In 2007 The Beautiful South split, possibly the right time after releasing a very poor covers album and being the band of choice for mums, they were in serious danger of turning into Westlife. The rest of the band have since decided to carry on as The New Beautiful South without the input of it's two main contributers, in Rotheray and Heaton. It reminds me a little of one of those versions of The Drifters that we used to get at Butlins, in that the actual talent had long since departed.
The songs are pretty much faultless, as a round up of their best and singles, Heaton can draw a tear from a glass eye and a smile from a painting and thats what he does so well. As a round up of a career to a point it is no wonder that it has sold in it's droves and one that in the lashing down around Luton made the journey all the more pleasing.
The problem is what to mark it, I know the songs all to well even if they are superb, ah sod it. 10 out of 10.

I'll Sail This Ship Along by The Beautiful South


Have you seen that website where they offer money for your old cd's, dvd's and pc games? It's called You tap in the barcode of whatever it is you want to flog, they tell you how much they'll give you, and then if you agree to their price they send you some freepost packet and you send off your unloved copy of that Sting album your Nan gave you in '94. Lord knows how they calculate how much things are worth. As a bit of an experiment I found out they would only give me 66p for The Black Crowes Southern Harmony and Musical Companion, which is very hard on the Crowes with what is surely their finest most complete offering.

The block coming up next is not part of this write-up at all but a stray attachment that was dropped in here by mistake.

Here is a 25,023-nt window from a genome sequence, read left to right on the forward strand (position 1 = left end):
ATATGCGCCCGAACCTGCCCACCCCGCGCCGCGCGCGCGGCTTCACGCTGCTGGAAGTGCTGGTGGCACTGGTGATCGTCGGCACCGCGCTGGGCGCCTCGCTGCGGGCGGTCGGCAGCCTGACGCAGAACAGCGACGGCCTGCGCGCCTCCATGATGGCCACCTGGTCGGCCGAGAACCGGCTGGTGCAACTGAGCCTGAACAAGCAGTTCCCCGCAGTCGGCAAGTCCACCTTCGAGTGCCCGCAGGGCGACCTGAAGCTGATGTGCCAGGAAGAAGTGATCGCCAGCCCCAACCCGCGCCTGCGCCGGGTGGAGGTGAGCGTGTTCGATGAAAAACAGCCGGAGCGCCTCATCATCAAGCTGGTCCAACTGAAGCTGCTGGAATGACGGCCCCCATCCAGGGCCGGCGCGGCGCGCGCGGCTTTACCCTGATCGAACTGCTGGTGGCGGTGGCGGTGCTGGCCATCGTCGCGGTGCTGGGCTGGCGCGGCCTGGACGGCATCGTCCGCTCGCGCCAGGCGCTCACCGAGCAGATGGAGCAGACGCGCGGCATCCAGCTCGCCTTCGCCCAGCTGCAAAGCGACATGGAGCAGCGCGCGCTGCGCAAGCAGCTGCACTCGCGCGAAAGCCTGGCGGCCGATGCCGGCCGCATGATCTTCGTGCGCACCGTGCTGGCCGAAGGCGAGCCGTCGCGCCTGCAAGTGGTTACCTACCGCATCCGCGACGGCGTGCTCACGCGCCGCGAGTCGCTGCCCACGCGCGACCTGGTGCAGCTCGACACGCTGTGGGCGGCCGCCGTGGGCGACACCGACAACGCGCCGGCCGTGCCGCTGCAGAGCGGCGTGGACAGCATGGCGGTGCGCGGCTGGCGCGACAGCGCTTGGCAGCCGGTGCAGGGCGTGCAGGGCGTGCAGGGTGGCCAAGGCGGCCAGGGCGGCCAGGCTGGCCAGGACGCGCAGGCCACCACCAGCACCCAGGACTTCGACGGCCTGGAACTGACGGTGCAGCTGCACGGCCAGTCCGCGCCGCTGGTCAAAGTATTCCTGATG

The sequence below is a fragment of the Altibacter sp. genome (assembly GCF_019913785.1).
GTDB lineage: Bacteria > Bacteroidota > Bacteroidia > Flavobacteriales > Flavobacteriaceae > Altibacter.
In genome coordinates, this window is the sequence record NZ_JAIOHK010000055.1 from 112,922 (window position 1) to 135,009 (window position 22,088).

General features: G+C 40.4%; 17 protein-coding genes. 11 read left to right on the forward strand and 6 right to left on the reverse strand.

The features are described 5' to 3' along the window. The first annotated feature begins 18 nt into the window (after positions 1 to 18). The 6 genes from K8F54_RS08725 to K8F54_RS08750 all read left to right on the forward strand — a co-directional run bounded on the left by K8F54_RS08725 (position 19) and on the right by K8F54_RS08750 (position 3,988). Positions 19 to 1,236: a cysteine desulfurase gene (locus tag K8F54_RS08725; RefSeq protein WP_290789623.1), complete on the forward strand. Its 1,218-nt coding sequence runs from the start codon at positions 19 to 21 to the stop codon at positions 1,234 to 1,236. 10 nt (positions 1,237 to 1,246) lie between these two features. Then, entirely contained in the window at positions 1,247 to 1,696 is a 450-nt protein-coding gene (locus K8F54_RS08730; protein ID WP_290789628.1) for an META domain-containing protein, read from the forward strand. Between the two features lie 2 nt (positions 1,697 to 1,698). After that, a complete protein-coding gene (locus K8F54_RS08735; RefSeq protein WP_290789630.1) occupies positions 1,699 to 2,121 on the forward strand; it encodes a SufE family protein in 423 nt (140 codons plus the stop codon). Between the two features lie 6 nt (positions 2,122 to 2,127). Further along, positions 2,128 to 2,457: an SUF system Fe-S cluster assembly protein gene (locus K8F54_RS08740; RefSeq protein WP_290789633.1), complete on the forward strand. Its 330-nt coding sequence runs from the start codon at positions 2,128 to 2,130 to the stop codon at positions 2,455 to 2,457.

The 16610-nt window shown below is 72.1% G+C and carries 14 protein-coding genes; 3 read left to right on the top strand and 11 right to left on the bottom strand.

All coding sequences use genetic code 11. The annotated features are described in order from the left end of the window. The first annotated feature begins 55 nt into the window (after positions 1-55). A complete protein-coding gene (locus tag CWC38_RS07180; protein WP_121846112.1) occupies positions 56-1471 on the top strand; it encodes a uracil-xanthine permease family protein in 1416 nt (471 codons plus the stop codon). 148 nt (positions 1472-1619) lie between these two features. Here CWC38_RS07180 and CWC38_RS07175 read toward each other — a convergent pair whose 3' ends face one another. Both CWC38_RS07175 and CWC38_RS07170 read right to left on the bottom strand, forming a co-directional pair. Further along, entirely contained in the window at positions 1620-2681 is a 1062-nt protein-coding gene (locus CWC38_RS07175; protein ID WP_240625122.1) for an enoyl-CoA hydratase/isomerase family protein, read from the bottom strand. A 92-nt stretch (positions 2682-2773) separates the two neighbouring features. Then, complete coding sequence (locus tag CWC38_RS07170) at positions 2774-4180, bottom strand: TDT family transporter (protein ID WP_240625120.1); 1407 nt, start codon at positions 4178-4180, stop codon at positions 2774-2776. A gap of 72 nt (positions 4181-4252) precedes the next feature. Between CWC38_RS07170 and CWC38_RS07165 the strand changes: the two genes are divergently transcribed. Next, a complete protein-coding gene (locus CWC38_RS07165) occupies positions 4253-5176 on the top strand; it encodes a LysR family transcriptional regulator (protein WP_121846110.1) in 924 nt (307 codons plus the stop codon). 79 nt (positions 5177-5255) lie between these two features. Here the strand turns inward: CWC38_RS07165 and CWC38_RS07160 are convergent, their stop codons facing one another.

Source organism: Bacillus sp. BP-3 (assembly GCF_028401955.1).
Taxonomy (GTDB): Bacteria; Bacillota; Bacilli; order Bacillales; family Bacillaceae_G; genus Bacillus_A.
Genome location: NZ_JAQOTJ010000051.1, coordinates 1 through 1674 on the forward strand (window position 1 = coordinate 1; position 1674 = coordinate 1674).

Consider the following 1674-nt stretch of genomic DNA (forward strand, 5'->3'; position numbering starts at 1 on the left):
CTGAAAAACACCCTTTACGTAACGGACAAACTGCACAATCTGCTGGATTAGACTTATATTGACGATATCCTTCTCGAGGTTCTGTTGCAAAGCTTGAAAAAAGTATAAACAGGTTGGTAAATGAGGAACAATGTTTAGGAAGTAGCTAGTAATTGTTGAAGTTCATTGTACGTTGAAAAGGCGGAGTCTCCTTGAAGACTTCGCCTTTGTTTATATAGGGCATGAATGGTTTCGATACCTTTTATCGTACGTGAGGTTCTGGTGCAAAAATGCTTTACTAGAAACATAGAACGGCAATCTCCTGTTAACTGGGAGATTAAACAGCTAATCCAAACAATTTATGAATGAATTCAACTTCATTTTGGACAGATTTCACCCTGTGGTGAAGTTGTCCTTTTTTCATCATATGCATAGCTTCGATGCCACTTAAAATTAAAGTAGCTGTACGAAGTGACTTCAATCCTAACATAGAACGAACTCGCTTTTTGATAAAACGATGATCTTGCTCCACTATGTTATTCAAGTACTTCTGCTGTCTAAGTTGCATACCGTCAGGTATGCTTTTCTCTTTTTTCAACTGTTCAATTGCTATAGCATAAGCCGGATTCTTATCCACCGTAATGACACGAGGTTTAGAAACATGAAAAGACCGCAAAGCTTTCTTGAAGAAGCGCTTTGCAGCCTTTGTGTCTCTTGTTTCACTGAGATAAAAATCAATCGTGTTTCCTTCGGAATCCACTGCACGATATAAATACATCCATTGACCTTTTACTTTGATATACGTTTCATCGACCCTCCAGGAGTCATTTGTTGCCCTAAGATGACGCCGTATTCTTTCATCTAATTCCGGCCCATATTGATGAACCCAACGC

The barcode Fagin calc told me my copy of Andy White's Rave On didn't really exist (Reality Row, track 3, super) but would give me 1.79 English pounds for The Who's 2006 Endless Wire. Even with the bonus DVD I'd say that was 1.78 too generous. So far, the most generous offer has been a whopping 2.06 for Elvis's Sun Sessions. I'm sure he'd be proud. Irish folkie Sean Tyrell's The Orchard far outweighs The Crowes paltry 66p with a bemusing 1.49 (now really, have you heard of him?) but The Umo Jazz Orchestra's Sauna Palaa!, given to me by a very nice lady in The Finnish Embassy here in Chile, does not get recognised. They should team up with Andy White for a protest song.